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Series 5: Prog 01: 29/03/09

This week Adam Walton takes the Science Cafe to the Wrexham Science Festival. While he's there he has an illuminating discussion about the science of streetlights and separates the fact from the fiction about the red planet. He also discovers what makes every human voice unique and - using a fishtank and some milk - discovers why the setting sun is red .

The Wrexham Science Festival runs from Thursday 26th March to Saturday 4th April at Glyndwr University. Now in its eleventh year, it's a kaleidoscope of talks, films, demonstrations and exhibitions covering every aspect of science from black holes to blood. In this week's programme Adam Walton gets an overview from Helen James, Chair of the Festival, and then sets off to meet a few of the speakers.

Illuminating Science...

Streetlights are one of those scientific achievements we take for granted and we only notice them when they're not working. Matthew Eagles, on the other hand, has been fascinated by streetlights since he was a boy and has a collection of his own. In his Festival presentation he explains the science behind the different colours of streetlights.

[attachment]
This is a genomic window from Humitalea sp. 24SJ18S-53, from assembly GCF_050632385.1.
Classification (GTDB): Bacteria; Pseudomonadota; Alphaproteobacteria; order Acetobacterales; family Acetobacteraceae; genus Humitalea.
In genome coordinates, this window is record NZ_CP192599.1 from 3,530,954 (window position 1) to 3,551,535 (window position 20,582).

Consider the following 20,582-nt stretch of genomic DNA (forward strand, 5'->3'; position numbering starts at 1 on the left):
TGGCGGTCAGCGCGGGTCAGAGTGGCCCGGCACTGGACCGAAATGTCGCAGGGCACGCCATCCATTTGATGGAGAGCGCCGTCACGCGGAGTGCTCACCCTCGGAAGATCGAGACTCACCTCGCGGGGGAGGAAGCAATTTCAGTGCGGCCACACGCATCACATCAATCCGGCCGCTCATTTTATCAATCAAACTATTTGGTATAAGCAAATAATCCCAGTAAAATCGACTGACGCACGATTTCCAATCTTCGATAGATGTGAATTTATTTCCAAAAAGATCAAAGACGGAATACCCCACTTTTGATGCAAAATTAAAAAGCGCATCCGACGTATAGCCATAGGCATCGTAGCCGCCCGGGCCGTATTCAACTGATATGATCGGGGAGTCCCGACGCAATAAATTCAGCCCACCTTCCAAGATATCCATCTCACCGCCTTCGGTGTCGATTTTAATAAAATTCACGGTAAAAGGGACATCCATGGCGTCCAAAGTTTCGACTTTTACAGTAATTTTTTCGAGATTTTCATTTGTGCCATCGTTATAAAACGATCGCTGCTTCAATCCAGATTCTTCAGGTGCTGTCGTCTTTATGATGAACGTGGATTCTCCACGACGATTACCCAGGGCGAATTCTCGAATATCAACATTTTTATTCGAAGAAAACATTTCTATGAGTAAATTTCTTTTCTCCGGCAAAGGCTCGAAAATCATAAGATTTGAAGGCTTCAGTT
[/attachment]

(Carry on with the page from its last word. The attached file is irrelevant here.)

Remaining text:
Singing Science...

The human voice is an amazing thing. Working together, the larynx, throat, mouth and lips can produce a huge range of sounds and a trained singer's voice can fill a concert hall. Science Cafe reporter Paul Morris meets Dr. Alan Watson of Cardiff University to look ahead to his presentation which covers the full range of the human voice - from the throat singers of Mongolia to the last castrato, Alessandro Moreschi.

Martian Science (and Science Fiction)...

This year is the International Year of Astronomy and the Festival is marking this with a series of talks on space and space exploration. One of the speakers is Andrew Lound who's known as "The Urban Spaceman" in his regular astronomy slot on BBC Radio WM in the Midlands. His subject at the Festival is one of the clearest and closest objects in our night skies, the planet Mars. The idea of life on Mars has been a staple of science fiction and it may yet become fact as landers search for water on the Red Planet.

...and Scientriffic

The sun sets on this week's Science Cafe with a demonstration of, well, a sunset. Adam visits Techniquest at Glyndwr for a chat with Dr. Diane Gray about Scientriffic, an open day which is the climax of the Wrexham Science Festival on Saturday 4th April. It's a day of family fun where visitors have the opportunity to design a jet engine, have a close encounter with a scorpion, solve a case using forensic science and meet a robot polar bear.

While Adam was at Techniquest, Diane set up a neat scientific demonstration of why the setting sun looks red - using a fishtank and a few spoonfuls of milk.


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